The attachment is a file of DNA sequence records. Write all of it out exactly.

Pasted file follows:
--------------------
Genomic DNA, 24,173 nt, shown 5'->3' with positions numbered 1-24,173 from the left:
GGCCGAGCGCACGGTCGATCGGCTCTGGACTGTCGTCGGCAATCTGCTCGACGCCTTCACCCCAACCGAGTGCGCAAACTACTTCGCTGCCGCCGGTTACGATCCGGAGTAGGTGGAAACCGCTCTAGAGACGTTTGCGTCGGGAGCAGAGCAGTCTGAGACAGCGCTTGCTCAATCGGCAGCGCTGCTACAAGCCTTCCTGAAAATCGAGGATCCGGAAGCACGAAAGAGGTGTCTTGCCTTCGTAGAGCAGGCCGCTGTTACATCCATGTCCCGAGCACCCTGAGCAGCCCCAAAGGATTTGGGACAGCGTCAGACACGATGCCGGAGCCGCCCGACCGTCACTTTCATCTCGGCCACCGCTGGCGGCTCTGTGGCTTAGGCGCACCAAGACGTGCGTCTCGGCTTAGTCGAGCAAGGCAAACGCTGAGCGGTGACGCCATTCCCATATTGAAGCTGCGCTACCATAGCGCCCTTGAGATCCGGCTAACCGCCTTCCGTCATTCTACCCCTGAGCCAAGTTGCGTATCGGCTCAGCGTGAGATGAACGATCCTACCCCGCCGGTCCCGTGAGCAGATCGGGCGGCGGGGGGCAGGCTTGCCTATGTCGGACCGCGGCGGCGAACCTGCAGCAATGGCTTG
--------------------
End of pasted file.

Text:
Genomic DNA, 24,173 nt, shown 5'->3' with positions numbered 1-24,173 from the left:
GGCCGAGCGCACGGTCGATCGGCTCTGGACTGTCGTCGGCAATCTGCTCGACGCCTTCACCCCAACCGAGTGCGCAAACTACTTCGCTGCCGCCGGTTACGATCCGGAGTAGGTGGAAACCGCTCTAGAGACGTTTGCGTCGGGAGCAGAGCAGTCTGAGACAGCGCTTGCTCAATCGGCAGCGCTGCTACAAGCCTTCCTGAAAATCGAGGATCCGGAAGCACGAAAGAGGTGTCTTGCCTTCGTAGAGCAGGCCGCTGTTACATCCATGTCCCGAGCACCCTGAGCAGCCCCAAAGGATTTGGGACAGCGTCAGACACGATGCCGGAGCCGCCCGACCGTCACTTTCATCTCGGCCACCGCTGGCGGCTCTGTGGCTTAGGCGCACCAAGACGTGCGTCTCGGCTTAGTCGAGCAAGGCAAACGCTGAGCGGTGACGCCATTCCCATATTGAAGCTGCGCTACCATAGCGCCCTTGAGATCCGGCTAACCGCCTTCCGTCATTCTACCCCTGAGCCAAGTTGCGTATCGGCTCAGCGTGAGATGAACGATCCTACCCCGCCGGTCCCGTGAGCAGATCGGGCGGCGGGGGGCAGGCTTGCCTATGTCGGACCGCGGCGGCGAACCTGCAGCAATGGCTTG